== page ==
The underlying facts here are well known but some restatement will serve the cause of clarity. Hilary Rodham Clinton, a former First Lady, Senator, and Secretary of State, became the Democratic Party’s nominee for the office of President of the United States in 2016.

To get that nomination she had to defeat Senator Bernie Sanders (I – Vt) who ran to her left on a range of issues, from health care policy (Sanders believes in a single-payer system, Clinton supports Obamacare, and with it a continued important role for a private-sector for-profit health insurance sector); to the minimum wage (Sanders advocates for a $15 federally mandated minimum, Clinton does not); to the question whether the United States ought to enforce a no-fly zone over Syria (Clinton supported this as an effort to “stop the carnage” in that country, Sanders opposed it, warning it would “get us more deeply involved in that horrible civil war.”)

Clinton did defeat Sanders. According to the AP’s delegate count, she had the nomination locked up as of June 5, 2016.

Clinton proceeded to campaign against the Republican nominee, Donald Trump, a campaign that included three head-to-head televised debates. On election day she rcceived more popular votes than Trump, but lost key battleground states critical for the electoral college arithmetic, and so lost the election. This result was a surprise to nearly everyone, including Secretary Clinton, whose reaction seems to be neatly summarized in the two word title of her book, What Happened.

Right Wing View

Given the subject matter, and the author, who has been a deeply controversial figure in American politica life for forty years, it is no surprise that reaction to the book has broken down predictably on political lines. Hillary Clinton is firmly associated wih the center-left, and in one review of this book The Economist praises her for not going further left than that, for warning the Democratic Party “not to resort to the comfort blanket of left-wing policy.”

Neoconservative John Podhoretz, editor for Commentary magazine and a columnist for the New York Post, calls the Clinton book “simultaneously interesting and dreadful.”  It is “interesting” to him that she has attempted a “candid assessment of a political failure from the perspective of the person who failed,” but it is dreadful in that it falls far short of what it could have accomplished in that vein.

Most right-of center assessments are far less kind than those two. Kimberly Ross, in, says that the book plays to the cult-like obsessiveness of Hillary’s admirers. Their obsessiveness, Ross says, was “over-the-top” during the campagn and is “still alive and well.”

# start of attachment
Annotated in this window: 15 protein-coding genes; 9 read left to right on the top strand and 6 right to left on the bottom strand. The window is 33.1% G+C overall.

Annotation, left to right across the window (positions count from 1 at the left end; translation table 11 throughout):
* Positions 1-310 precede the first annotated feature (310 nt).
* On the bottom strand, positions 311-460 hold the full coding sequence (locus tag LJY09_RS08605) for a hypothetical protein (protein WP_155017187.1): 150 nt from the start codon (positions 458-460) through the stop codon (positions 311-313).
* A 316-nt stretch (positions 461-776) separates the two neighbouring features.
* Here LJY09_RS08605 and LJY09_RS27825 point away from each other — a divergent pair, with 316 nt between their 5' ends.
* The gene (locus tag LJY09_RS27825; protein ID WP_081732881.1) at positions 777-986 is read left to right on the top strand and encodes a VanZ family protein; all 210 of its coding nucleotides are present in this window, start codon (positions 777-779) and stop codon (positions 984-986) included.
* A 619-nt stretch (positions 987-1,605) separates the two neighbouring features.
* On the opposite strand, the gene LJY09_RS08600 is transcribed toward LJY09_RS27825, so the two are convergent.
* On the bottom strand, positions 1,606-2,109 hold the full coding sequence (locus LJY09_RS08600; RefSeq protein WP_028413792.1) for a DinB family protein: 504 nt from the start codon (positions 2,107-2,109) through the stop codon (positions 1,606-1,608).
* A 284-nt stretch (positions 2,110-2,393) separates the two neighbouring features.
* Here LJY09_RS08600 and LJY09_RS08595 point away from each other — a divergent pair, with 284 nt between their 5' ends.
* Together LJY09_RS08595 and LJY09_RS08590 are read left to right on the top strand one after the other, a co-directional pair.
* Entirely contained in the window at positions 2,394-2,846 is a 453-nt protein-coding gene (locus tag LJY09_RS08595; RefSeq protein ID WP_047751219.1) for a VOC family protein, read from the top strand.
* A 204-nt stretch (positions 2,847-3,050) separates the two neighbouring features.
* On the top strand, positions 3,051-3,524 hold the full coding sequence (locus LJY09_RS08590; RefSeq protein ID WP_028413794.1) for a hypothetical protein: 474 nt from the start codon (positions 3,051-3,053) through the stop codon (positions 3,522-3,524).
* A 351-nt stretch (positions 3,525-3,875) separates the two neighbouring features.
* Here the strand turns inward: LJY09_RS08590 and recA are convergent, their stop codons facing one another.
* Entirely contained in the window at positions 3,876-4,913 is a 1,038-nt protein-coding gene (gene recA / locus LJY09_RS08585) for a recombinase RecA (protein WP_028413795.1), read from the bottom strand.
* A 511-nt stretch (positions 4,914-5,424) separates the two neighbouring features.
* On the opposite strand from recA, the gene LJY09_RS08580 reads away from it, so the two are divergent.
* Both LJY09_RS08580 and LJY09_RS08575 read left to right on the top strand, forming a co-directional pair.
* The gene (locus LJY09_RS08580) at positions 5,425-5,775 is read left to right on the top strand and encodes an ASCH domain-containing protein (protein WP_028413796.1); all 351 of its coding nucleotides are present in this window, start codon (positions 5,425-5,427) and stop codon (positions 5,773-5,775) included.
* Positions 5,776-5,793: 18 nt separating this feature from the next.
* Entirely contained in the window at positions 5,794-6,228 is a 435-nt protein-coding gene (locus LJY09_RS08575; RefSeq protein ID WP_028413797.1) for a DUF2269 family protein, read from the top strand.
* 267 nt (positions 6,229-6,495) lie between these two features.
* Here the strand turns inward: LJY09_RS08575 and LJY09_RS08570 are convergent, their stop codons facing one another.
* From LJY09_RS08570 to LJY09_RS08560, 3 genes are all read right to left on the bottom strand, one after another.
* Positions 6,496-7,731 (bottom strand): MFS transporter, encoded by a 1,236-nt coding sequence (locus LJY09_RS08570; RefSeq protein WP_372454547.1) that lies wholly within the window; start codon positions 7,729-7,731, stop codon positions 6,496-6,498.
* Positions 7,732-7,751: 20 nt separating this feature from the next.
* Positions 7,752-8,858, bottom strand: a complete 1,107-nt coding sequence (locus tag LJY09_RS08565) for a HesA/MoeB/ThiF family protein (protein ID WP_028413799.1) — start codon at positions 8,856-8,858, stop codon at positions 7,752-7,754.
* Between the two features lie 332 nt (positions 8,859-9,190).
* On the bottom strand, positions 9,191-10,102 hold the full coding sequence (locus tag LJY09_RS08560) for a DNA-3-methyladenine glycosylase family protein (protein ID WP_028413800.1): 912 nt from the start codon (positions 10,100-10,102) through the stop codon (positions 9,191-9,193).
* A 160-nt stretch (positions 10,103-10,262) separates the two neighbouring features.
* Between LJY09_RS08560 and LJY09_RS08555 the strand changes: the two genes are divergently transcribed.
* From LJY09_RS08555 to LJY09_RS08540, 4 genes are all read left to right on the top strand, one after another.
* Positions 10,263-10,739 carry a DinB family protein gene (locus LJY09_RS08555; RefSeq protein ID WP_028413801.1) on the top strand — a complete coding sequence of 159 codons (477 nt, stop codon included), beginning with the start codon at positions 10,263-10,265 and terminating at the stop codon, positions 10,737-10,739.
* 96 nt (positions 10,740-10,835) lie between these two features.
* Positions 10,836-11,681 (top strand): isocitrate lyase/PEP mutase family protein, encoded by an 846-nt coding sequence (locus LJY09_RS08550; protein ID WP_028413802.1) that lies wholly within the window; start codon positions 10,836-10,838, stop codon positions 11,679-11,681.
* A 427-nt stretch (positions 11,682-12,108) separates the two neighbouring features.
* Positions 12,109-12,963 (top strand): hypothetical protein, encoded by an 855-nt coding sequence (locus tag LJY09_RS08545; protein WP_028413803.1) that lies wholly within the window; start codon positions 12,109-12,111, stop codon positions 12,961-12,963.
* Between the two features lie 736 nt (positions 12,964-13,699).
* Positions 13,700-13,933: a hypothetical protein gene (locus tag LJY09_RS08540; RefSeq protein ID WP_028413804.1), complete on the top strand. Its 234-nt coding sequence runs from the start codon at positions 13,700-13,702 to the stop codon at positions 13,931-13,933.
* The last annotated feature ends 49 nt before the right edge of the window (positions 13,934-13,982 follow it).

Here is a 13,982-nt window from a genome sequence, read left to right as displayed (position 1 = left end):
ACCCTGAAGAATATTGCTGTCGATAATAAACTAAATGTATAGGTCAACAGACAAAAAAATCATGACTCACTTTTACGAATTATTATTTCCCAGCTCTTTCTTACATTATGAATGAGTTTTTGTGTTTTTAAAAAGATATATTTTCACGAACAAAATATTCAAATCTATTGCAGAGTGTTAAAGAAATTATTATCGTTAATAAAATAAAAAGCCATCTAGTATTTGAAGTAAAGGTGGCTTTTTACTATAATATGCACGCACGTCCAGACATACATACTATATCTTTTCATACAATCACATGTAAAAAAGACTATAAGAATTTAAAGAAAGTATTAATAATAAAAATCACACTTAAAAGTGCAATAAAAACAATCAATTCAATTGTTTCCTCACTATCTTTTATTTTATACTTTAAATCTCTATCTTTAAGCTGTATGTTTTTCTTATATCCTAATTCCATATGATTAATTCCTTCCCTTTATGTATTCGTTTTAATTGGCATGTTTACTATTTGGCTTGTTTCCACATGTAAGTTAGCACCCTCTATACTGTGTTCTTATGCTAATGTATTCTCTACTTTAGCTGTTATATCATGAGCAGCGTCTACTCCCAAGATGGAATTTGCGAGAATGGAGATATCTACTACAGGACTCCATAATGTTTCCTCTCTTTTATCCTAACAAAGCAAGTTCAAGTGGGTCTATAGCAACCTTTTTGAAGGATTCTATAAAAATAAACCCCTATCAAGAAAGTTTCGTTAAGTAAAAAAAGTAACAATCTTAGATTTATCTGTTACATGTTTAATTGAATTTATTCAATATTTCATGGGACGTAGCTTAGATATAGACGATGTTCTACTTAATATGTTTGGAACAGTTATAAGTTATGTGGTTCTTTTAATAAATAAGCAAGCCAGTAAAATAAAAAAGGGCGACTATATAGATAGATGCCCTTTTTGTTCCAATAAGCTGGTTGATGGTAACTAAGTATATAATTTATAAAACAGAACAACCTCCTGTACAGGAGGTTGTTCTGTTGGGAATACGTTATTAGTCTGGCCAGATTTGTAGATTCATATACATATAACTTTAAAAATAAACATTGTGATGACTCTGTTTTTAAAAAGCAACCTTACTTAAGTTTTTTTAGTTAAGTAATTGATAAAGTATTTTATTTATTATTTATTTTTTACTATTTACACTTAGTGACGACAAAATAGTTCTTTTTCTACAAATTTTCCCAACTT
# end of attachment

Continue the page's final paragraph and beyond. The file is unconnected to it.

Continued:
Meanwhile, some conservatives on social media have objected, in effect, to the very existence of such a book. Corinne Clark, for example, tweets, “People keep calling Hillary Clinton presidential and it’s like boo boo if that was true we wouldn’t be here.”

And another twitter denizen said that what happened was simple, “Trump wiped the floor with 16 career GOP Rino’s then totally exposed #CrookedHillary!”

Left Wing View

The former candidate’s book takes some shots at targets on her left, and in its response to the book the left has returned fire. Clinton writes, for example, that it was “beyond frustrating that Bernie [Sanders] acted as if he had a monopoly on political purity.”

One of the many tweets responding to that aspect of this book coms from Denise #DraftBernie, who writes that Sanders represented “the values and morals of everyday americans, not the billioinaires. #HillaryClinton hates on that.”

But in her sweet spot, in the center/left, Secretary Clinton remains a heroine, the woman who severely cracked even if she could not in the end break, that toughest glass ceiling. Areva Martin, a disability and civil rights attorney, after watching a television interview of Ms Clinton keyed to the book release, tweeted, “she is brilliant! Her knowledge base is mindblowing!”

Jeet Heer, writing in The New Republic, says, “Sooner or later, America will have a female president. And she will be properly grateful to Clinton for helping clear the path. That’s a significant legacy that no loss, however devastating, can ever tarnish.”

Sarah Jones, also writing in The New Republic, is less enthusiastic about Clinton than that. Indeed, she isn’t enthusiastic at all.

But there is good deal that Jones believes Clinton is simply correct about: “Sexism did factor into her negative public image and into her loss….well-funded right-wing actors have spent years weakening American democracy … a racist backlash to Barack Obama’s presidency dogged her campaign … and James Comey’s irresponsible actions helped slow her momentum at a crucial time.”